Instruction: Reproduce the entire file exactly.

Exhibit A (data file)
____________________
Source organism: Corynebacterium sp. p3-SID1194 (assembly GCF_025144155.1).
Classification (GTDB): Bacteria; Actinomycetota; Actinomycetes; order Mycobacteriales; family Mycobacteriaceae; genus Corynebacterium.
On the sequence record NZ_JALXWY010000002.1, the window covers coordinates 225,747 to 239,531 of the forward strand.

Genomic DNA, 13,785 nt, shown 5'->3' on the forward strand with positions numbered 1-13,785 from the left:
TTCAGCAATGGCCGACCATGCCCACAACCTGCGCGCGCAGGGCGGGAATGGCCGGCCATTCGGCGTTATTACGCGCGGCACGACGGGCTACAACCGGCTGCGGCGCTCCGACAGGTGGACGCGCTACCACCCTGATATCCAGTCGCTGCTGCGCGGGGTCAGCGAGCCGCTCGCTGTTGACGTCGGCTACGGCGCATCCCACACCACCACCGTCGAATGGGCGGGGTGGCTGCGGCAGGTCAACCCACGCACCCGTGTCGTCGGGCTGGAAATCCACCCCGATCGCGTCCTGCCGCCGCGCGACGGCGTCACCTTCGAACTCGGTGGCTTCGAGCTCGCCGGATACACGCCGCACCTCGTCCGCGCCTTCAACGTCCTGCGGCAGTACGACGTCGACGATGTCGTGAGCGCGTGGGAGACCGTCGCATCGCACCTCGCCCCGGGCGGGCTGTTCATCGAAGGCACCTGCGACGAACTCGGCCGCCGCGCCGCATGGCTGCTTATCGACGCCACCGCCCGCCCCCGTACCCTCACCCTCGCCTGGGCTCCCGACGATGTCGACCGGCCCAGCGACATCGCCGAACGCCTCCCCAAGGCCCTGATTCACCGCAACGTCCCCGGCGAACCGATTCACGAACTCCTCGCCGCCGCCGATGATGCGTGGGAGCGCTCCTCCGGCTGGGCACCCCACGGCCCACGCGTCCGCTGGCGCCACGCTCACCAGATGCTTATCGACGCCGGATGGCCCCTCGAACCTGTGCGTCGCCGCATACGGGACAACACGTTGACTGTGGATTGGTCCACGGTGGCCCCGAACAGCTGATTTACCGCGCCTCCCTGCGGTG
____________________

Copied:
Source organism: Corynebacterium sp. p3-SID1194 (assembly GCF_025144155.1).
Classification (GTDB): Bacteria; Actinomycetota; Actinomycetes; order Mycobacteriales; family Mycobacteriaceae; genus Corynebacterium.
On the sequence record NZ_JALXWY010000002.1, the window covers coordinates 225,747 to 239,531 of the forward strand.

Genomic DNA, 13,785 nt, shown 5'->3' on the forward strand with positions numbered 1-13,785 from the left:
TTCAGCAATGGCCGACCATGCCCACAACCTGCGCGCGCAGGGCGGGAATGGCCGGCCATTCGGCGTTATTACGCGCGGCACGACGGGCTACAACCGGCTGCGGCGCTCCGACAGGTGGACGCGCTACCACCCTGATATCCAGTCGCTGCTGCGCGGGGTCAGCGAGCCGCTCGCTGTTGACGTCGGCTACGGCGCATCCCACACCACCACCGTCGAATGGGCGGGGTGGCTGCGGCAGGTCAACCCACGCACCCGTGTCGTCGGGCTGGAAATCCACCCCGATCGCGTCCTGCCGCCGCGCGACGGCGTCACCTTCGAACTCGGTGGCTTCGAGCTCGCCGGATACACGCCGCACCTCGTCCGCGCCTTCAACGTCCTGCGGCAGTACGACGTCGACGATGTCGTGAGCGCGTGGGAGACCGTCGCATCGCACCTCGCCCCGGGCGGGCTGTTCATCGAAGGCACCTGCGACGAACTCGGCCGCCGCGCCGCATGGCTGCTTATCGACGCCACCGCCCGCCCCCGTACCCTCACCCTCGCCTGGGCTCCCGACGATGTCGACCGGCCCAGCGACATCGCCGAACGCCTCCCCAAGGCCCTGATTCACCGCAACGTCCCCGGCGAACCGATTCACGAACTCCTCGCCGCCGCCGATGATGCGTGGGAGCGCTCCTCCGGCTGGGCACCCCACGGCCCACGCGTCCGCTGGCGCCACGCTCACCAGATGCTTATCGACGCCGGATGGCCCCTCGAACCTGTGCGTCGCCGCATACGGGACAACACGTTGACTGTGGATTGGTCCACGGTGGCCCCGAACAGCTGATTTACCGCGCCTCCCTGCGGTG